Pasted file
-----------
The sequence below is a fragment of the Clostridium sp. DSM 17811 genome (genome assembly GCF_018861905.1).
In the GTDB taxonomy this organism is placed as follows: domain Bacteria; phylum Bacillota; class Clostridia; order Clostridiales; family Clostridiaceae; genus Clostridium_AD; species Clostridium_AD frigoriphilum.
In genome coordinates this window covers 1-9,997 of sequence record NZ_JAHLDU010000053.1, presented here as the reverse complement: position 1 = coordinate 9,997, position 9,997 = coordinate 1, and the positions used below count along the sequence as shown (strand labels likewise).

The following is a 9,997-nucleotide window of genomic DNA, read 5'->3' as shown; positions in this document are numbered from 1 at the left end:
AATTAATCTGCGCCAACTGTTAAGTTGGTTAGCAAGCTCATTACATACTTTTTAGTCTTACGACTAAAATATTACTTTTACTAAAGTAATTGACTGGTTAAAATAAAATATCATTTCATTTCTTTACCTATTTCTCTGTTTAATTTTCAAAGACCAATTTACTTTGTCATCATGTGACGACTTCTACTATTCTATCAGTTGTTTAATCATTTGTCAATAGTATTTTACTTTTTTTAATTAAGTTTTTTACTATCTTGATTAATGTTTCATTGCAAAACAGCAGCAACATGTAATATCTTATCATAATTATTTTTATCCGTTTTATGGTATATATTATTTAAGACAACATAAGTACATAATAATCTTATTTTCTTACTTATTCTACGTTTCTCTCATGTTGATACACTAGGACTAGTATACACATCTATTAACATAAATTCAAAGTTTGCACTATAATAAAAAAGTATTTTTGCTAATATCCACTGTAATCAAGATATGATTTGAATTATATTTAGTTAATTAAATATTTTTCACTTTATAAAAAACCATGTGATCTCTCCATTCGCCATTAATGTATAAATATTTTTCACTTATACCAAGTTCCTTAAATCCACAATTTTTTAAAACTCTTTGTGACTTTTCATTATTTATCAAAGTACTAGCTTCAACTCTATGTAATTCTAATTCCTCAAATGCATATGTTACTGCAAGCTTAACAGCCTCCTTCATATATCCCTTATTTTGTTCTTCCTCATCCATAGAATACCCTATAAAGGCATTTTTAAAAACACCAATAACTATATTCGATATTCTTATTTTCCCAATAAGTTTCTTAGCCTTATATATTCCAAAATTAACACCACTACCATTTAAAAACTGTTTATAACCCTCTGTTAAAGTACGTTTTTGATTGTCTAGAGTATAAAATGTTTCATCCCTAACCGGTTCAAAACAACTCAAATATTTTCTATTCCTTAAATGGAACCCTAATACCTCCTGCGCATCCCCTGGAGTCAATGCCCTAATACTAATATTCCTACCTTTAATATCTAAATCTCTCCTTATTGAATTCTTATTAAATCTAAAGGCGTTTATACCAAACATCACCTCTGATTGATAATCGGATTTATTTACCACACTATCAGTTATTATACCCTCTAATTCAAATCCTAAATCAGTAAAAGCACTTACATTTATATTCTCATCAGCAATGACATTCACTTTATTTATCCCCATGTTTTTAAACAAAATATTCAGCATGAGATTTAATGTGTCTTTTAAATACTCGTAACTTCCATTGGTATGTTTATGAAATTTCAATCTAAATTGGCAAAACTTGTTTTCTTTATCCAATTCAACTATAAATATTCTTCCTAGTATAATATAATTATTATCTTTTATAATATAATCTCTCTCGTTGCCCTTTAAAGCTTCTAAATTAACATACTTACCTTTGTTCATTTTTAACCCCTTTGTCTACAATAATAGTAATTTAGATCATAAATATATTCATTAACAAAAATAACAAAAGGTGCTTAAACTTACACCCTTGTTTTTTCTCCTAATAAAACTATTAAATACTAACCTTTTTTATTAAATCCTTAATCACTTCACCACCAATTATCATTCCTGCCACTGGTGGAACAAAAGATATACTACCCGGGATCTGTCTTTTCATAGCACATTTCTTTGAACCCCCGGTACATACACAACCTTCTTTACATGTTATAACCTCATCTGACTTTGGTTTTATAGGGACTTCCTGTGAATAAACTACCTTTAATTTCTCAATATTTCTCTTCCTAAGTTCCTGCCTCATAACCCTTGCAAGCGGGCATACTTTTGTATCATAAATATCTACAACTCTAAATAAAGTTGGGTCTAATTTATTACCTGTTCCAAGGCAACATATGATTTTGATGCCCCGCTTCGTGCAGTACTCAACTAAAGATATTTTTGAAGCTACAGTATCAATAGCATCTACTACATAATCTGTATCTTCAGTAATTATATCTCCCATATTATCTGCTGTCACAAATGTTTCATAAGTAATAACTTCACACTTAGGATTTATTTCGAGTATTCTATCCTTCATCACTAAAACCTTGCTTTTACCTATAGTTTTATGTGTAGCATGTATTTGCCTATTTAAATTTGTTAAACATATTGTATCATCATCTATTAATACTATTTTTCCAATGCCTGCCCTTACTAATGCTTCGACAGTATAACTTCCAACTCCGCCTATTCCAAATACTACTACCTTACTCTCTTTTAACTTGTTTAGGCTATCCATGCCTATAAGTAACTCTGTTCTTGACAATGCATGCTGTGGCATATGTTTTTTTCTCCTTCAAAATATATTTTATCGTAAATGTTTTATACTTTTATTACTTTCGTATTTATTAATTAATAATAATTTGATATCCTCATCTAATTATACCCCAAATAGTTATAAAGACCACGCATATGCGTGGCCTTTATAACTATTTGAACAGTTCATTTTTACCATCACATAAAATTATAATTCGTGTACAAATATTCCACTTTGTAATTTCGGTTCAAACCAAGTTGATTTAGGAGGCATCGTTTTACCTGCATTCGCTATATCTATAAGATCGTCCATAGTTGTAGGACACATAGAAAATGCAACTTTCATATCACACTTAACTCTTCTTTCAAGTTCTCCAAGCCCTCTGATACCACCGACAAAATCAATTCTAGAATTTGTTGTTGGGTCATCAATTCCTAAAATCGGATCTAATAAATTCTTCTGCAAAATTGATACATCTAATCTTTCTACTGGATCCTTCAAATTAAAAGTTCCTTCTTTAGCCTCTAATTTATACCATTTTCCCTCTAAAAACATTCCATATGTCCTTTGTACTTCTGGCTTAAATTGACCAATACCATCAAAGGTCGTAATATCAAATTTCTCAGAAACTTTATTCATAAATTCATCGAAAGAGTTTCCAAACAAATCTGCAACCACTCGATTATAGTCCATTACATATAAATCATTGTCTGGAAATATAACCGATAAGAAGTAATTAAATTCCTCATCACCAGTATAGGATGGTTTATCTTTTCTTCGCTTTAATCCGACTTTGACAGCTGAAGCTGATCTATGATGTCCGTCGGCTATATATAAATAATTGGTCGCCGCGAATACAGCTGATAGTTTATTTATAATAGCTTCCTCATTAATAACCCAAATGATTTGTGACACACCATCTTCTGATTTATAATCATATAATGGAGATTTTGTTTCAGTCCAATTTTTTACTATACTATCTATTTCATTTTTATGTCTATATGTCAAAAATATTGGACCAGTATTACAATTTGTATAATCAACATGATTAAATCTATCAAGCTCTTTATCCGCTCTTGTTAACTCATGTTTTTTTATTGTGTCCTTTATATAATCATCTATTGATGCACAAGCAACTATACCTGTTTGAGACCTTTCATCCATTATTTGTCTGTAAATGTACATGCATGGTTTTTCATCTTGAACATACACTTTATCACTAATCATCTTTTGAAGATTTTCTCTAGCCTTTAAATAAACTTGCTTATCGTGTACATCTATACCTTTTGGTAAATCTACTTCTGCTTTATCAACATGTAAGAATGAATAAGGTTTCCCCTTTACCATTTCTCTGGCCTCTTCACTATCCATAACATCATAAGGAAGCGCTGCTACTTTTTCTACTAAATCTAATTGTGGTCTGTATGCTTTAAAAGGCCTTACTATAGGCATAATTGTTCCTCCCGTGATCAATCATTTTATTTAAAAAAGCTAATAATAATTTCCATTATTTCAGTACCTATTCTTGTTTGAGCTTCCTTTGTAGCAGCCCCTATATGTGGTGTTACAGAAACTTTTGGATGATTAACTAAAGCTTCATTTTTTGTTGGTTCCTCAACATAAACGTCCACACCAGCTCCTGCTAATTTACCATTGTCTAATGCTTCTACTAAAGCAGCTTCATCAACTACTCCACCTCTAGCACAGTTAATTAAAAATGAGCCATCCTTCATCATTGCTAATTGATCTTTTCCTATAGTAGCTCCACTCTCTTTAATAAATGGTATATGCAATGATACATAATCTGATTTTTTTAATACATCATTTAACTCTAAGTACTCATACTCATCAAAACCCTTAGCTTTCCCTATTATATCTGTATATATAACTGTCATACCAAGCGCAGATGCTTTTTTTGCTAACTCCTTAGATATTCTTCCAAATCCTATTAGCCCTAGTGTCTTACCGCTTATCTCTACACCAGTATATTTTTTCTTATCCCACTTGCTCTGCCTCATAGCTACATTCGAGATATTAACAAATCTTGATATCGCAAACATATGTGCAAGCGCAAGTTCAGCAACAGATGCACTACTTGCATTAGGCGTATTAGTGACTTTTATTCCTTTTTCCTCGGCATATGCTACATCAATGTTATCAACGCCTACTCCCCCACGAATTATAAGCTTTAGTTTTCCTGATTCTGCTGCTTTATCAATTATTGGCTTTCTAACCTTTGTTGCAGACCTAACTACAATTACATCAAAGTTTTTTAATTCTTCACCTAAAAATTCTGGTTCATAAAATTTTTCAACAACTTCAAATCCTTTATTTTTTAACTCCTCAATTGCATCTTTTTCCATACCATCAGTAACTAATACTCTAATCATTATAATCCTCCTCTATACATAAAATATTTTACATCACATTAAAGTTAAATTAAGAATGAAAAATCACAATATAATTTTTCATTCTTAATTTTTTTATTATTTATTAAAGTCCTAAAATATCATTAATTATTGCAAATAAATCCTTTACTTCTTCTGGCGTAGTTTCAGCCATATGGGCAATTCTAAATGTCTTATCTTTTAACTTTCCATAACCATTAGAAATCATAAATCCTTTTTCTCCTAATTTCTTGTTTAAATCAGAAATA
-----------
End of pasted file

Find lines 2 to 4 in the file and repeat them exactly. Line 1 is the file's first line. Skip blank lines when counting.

In the GTDB taxonomy this organism is placed as follows: domain Bacteria; phylum Bacillota; class Clostridia; order Clostridiales; family Clostridiaceae; genus Clostridium_AD; species Clostridium_AD frigoriphilum.
In genome coordinates this window covers 1-9,997 of sequence record NZ_JAHLDU010000053.1, presented here as the reverse complement: position 1 = coordinate 9,997, position 9,997 = coordinate 1, and the positions used below count along the sequence as shown (strand labels likewise).

The following is a 9,997-nucleotide window of genomic DNA, read 5'->3' as shown; positions in this document are numbered from 1 at the left end: